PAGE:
Trickling water through a brook, Down from the mountain and into a stream, Gently carving into the land a tale, A sad yet happy tune for all to hear.
Mountains to those not from here, Hills to its inhabitants, Safeguarding those who live here from the poisons of the modern world, Locking away it's people in a small slice of time.
Moonshine is made here, Where the big bucks wander, A place where the turkey, elk, and illusive bobcat roam free, Where the hawks, warblers, and grouse abound, Bears trundle, And hill folk dance and sing.
Somewhere off the highway between over there and yonder ways stands a little church on a gravel road that took me home in my younger days.
As you pass grandmother's old place where my ancestors found their stead lays Uncle Pete's house in the woods where reunions were held to break family bread.
It was at this place our stories were shared as one generation met the one to come after mournful old eyes glimpsed a jovial horizon finding condolence in the future's young laughter.
It's here I learned the history of my inherited name as I listened to the tales that ultimately lead to me of how I'm related to this person who begat that one or of those who served in the wars to keep us free.
As those stories were told I often found it strange as the storyteller's gaze traced further down the trail to where the gravel gave way to a dirt trodden path that cut its way through Boone's forested dale.
Over the years I have often made this journey out past the places of my childhood memory down an old Kentucky road of gravel and dirt that finds its end at our old family cemetery.
It is a place were serenity accompanies finality a small clearing shadowed by surrounding trees where each marble marks a loved one in peaceful rest their names etched in stone and whispered in the breeze.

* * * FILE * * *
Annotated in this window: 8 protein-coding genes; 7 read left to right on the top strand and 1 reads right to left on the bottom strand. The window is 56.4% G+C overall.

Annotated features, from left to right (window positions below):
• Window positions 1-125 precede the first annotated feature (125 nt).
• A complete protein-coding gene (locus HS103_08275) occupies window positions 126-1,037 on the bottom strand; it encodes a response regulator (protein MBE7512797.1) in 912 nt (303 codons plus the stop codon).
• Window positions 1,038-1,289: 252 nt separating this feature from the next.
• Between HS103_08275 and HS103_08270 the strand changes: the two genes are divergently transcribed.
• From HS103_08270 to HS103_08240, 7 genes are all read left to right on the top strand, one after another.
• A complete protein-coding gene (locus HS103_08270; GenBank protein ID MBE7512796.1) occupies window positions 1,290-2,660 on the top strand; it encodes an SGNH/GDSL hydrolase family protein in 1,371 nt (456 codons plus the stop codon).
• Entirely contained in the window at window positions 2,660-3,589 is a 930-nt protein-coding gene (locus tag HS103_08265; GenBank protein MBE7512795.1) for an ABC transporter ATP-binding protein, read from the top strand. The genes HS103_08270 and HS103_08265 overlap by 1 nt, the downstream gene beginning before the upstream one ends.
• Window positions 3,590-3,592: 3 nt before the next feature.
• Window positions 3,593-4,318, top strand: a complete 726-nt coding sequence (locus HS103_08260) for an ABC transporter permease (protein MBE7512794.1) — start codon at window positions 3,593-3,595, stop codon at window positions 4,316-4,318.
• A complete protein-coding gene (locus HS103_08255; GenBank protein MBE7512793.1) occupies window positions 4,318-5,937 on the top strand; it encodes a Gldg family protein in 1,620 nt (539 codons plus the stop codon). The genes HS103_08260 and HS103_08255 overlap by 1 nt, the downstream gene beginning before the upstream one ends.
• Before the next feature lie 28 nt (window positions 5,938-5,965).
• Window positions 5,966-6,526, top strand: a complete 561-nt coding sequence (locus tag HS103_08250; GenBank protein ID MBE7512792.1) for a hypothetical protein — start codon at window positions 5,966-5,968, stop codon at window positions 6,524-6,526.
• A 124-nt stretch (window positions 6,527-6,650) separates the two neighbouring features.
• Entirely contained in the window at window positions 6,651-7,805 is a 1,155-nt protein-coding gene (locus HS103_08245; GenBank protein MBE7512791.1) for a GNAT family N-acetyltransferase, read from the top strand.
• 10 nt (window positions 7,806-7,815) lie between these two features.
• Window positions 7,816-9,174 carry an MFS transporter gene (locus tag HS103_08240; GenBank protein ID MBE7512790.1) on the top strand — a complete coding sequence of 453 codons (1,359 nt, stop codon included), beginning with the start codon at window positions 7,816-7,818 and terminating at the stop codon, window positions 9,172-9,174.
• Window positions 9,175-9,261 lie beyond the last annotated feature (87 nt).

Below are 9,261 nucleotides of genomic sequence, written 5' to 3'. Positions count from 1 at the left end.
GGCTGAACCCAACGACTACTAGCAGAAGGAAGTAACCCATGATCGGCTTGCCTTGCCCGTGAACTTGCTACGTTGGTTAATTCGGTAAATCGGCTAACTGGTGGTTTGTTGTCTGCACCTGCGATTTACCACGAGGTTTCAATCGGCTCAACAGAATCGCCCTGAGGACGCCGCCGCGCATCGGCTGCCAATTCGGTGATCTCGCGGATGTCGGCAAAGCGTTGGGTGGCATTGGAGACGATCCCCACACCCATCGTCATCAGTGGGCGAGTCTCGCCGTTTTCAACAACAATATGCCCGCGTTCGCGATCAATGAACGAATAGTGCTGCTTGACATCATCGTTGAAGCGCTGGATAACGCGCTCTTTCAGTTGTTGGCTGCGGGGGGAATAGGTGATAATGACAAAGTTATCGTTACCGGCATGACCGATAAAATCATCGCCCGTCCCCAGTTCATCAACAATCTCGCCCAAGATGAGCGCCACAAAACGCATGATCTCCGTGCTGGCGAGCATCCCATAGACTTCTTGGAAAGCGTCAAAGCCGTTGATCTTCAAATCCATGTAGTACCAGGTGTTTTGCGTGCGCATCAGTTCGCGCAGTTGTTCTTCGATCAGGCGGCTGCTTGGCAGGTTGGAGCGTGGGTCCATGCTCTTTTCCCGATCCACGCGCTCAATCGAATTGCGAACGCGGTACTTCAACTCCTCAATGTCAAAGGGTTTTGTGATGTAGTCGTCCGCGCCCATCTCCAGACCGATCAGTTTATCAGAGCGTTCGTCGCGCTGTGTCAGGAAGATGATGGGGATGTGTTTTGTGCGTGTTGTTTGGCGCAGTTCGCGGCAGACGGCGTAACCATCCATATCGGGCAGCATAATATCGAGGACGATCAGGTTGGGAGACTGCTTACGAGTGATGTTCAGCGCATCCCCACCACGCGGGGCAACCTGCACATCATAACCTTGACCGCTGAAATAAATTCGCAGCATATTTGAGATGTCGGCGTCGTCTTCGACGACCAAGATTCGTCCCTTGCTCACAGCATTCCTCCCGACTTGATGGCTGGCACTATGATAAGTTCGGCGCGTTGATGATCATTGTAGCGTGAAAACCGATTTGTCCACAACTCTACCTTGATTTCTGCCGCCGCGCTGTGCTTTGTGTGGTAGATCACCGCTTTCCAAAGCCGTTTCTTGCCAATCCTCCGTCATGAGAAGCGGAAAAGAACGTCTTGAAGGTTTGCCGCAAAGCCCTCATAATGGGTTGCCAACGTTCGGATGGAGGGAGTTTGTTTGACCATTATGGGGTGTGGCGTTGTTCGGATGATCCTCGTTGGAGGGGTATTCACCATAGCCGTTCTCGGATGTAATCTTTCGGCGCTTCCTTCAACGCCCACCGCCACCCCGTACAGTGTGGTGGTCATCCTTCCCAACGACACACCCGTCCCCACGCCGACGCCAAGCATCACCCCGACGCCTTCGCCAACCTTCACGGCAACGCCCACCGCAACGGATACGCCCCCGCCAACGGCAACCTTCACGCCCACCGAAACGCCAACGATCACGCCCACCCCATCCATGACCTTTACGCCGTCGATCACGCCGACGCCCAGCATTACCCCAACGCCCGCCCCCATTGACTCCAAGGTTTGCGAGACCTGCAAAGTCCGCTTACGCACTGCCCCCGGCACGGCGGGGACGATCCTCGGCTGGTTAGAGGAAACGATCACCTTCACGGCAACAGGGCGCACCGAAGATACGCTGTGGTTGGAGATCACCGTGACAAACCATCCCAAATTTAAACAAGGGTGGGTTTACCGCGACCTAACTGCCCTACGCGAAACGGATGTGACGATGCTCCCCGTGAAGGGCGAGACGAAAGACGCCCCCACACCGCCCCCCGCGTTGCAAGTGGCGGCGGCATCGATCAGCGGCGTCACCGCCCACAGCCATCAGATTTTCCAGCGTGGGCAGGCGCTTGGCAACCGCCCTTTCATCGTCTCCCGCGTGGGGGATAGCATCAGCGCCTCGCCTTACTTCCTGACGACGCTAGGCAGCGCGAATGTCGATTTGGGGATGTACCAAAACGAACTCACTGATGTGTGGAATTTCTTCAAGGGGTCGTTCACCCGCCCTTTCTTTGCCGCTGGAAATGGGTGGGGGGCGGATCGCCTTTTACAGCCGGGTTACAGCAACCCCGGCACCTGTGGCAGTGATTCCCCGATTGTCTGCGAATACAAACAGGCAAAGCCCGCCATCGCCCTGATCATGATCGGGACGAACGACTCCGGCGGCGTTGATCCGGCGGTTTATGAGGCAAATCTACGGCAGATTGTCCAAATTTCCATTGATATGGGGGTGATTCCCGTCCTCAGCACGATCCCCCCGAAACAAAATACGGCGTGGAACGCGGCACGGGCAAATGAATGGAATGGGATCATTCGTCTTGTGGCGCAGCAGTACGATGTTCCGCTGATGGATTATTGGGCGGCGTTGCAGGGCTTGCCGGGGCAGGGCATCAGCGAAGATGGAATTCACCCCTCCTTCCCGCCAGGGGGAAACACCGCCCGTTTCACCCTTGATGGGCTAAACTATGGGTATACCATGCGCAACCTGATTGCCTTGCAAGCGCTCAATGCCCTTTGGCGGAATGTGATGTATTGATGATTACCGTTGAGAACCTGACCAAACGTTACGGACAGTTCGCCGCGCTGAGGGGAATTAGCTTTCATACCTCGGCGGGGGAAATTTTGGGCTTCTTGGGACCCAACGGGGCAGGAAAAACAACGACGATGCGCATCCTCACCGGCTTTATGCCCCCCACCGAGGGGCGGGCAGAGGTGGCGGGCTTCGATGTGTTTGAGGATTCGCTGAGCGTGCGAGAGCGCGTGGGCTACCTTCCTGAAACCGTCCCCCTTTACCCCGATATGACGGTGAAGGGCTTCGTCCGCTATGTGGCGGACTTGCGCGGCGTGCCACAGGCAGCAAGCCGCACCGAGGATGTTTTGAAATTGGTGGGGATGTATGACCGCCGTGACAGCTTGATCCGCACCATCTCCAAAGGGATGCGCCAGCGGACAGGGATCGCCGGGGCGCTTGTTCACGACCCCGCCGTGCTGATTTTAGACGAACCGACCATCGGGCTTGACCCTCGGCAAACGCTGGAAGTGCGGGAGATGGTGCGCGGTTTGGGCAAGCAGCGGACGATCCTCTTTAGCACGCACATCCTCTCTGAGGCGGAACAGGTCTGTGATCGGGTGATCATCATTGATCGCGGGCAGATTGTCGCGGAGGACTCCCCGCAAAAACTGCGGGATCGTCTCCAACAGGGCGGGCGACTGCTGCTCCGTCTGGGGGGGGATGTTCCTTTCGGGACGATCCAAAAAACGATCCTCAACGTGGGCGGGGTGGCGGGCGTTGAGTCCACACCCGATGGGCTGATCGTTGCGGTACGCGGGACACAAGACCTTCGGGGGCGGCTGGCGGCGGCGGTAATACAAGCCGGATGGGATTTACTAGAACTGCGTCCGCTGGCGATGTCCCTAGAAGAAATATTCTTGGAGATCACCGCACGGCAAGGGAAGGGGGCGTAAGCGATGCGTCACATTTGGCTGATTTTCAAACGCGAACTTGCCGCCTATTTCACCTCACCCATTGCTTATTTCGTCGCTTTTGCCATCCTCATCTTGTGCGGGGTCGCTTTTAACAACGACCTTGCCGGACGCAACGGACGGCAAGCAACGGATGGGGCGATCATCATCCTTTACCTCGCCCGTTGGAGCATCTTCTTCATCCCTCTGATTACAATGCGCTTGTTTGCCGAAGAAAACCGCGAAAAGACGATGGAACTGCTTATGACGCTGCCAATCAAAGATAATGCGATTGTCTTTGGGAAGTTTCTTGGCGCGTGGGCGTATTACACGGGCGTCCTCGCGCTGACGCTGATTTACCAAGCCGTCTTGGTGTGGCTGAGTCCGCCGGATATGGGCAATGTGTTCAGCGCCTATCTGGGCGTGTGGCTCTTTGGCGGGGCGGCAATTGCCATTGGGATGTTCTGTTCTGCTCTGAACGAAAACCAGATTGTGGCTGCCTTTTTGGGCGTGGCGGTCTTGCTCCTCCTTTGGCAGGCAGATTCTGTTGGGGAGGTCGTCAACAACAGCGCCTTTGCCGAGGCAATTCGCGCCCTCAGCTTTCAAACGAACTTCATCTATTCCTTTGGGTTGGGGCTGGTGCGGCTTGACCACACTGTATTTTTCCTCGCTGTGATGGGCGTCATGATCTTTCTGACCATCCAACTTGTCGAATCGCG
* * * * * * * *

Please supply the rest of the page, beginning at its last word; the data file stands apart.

My grandmother and Uncle Pete now lie in its shade and in their passing it's only here we meet as a family but it's on this road that I learned who I truly am and at its end lies both my history and my destiny.
My old Kentucky home Is a cold unlucky tomb I live in between the trees And those that say freeze I'm down on my knees As I beg and plead I try to talk to a world disconnected And discuss the problems I've detected Instead I end up feeling dejected In a state deemed defective I feel rejected
A downside to living in the Kentucky wilderness Is hearing animals dying in the distance And there's nothing I can do about it Critters whimpering and bones snapping Barrels simmering and bullets capping I hear it on the news Or hear it in the woods Beasts biting into the weak ******* exploiting the meek They use their teeth To play hide and seek
Under the luminous full moon I hear the death of raccoons These are the sounds To which I'm bound And when I think I've lost them I start to hear possums Which engenders fear Like the mangled deer Lying on the side of the road Dead to a world it never knew And its curiosity never grew Until a car didn't mind driving through
We should pay attention to one another's problems Even if we can't solve them Even if it's painful It should be our main goal In a world that's being gloabalized Location is beginning to matter less Unless you live where a bomb is being dropped Then it's up to those that live within crops To pick up a mop And help clean up this mess Which is a lofty task I confess But I live in a society That determines the emotions inside of me So instead of giving up and saying **** me I'll do the best I can from Kentucky